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Scoping is the set of rules that’s defined in a programming language to determine the value of a variable.

JavaScript uses lexical scoping, which means that the value of a variable is defined by its position when it’s written. Not when it’s called, which is something that happens with the alternative, dynamic scoping.

Scope is the set of variables that’s visible to a part of the program.

We have a global scope, block scope and function scope. If a variable is defined outside of a function or block, it’s attached to the global object and it has a global scope, which mean it’s available in every part of a program.

There is a very important difference between var, let and const declarations.

A variable defined as var inside a function is only visible inside that function. Just like function parameters.

A variable defined as const or let on the other hand is only visible inside that block where it resides.

It’s important to understand that a block (identified by a pair of curly braces) does not define a new scope for var, but it does for let and const. A new scope for var is only created when a function is created, because var does not have block scope, but function scope.

Inside a function, any var variable defined in it is visible throughout all the function code, even if the variable is declared at the end of the function it can still be referenced in the beginning, because JavaScript before executing the code actually moves all variable declarations on top (something that is called hoisting). To avoid confusion, always declare var variables at the beginning of a function.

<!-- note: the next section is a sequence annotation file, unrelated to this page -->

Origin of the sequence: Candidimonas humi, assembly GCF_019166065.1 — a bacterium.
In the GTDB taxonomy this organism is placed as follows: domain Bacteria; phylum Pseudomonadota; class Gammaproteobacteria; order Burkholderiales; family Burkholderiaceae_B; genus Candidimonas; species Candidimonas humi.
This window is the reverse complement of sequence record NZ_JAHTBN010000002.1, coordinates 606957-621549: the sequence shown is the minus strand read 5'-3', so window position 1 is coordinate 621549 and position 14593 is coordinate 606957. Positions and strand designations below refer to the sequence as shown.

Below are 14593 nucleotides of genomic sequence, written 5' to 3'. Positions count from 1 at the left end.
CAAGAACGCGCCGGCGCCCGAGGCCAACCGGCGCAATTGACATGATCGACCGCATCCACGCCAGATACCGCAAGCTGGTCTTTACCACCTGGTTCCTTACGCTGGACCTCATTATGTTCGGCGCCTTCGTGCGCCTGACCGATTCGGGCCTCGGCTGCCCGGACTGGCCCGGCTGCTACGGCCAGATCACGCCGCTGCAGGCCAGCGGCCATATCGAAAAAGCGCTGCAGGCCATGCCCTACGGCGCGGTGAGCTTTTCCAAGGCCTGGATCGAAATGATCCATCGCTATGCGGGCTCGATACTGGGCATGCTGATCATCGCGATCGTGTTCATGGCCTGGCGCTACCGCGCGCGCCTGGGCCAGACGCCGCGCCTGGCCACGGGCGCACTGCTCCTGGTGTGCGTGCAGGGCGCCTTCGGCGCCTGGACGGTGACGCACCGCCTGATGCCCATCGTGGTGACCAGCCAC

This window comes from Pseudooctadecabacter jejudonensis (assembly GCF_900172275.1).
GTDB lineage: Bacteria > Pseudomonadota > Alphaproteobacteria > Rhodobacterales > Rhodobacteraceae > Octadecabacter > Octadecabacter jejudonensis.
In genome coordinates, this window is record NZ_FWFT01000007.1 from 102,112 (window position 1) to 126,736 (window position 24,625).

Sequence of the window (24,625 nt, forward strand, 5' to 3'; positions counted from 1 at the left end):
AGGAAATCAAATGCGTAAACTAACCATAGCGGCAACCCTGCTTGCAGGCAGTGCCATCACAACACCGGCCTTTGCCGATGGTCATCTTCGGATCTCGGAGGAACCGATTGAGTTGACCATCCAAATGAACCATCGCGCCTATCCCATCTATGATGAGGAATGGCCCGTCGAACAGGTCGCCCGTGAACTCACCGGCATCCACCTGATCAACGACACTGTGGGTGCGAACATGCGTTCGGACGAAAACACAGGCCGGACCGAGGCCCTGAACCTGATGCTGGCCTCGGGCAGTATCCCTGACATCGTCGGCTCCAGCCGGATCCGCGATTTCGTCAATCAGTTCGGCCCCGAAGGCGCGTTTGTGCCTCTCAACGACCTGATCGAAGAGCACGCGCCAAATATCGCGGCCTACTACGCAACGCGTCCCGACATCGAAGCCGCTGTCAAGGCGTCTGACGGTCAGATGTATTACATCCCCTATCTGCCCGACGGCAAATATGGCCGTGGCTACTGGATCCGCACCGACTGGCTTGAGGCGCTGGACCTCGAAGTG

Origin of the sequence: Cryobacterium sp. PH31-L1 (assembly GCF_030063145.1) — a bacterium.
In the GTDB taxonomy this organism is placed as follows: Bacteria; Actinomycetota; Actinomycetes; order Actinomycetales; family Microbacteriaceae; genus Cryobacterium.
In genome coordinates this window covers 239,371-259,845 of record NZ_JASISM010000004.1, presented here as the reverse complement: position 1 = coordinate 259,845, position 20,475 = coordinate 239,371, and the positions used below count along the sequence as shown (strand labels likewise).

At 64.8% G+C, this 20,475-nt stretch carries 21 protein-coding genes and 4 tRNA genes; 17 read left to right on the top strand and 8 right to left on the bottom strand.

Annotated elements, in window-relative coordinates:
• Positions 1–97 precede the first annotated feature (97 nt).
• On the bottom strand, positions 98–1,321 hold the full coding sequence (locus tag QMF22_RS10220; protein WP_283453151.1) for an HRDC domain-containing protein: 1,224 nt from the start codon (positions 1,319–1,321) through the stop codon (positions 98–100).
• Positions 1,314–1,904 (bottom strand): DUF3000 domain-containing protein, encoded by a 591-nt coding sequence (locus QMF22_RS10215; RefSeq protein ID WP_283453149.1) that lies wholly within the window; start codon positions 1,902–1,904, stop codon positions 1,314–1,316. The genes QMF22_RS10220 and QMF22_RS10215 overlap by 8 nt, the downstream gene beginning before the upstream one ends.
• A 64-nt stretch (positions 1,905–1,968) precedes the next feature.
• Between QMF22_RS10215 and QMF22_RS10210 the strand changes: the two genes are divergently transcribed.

This is what I mean. Even if you declare a var variable at the end of a function, its declaration is moved to the top:

function run() {
console.log(${name}) var name = 'Flavio' } run()  This prints “undefined”, because what actually happens is: function run() { var name; console.log(${name})
name = 'Flavio'
}

run()


let and const do not “suffer” from hoisting. If you use one of them in the above example, you’d get an error: ReferenceError: name is not defined.

In JavaScript, variables of a parent function are made available to inner functions as well. The scope of an inner function also includes the scope of a parent function, and this is called closure (we’ll talk more extensively about this later).

There is one little thing you need to be aware of. In non-strict mode, if you use a variable without declaring it, wherever you do that, that variable is going to be attached to the global scope. Which can be a bad source of bugs. So, make sure you always declare variables before using them. Just be aware of this, but it’s just another reason to use strict mode by default, which solves this issue. We’ll talk about strict mode later.

Remember: any variable defined in a function (or block) with the same name as a global variable takes precedence over the global variable, shadowing it.

This prints undefined:

var name = 'Roger'

function run() {
console.log(${name}) var name = 'Flavio' } run()  and this raises an error ReferenceError: name is not defined: let name = 'Roger' function run() { console.log(${name})
let name = 'Flavio'
}

run()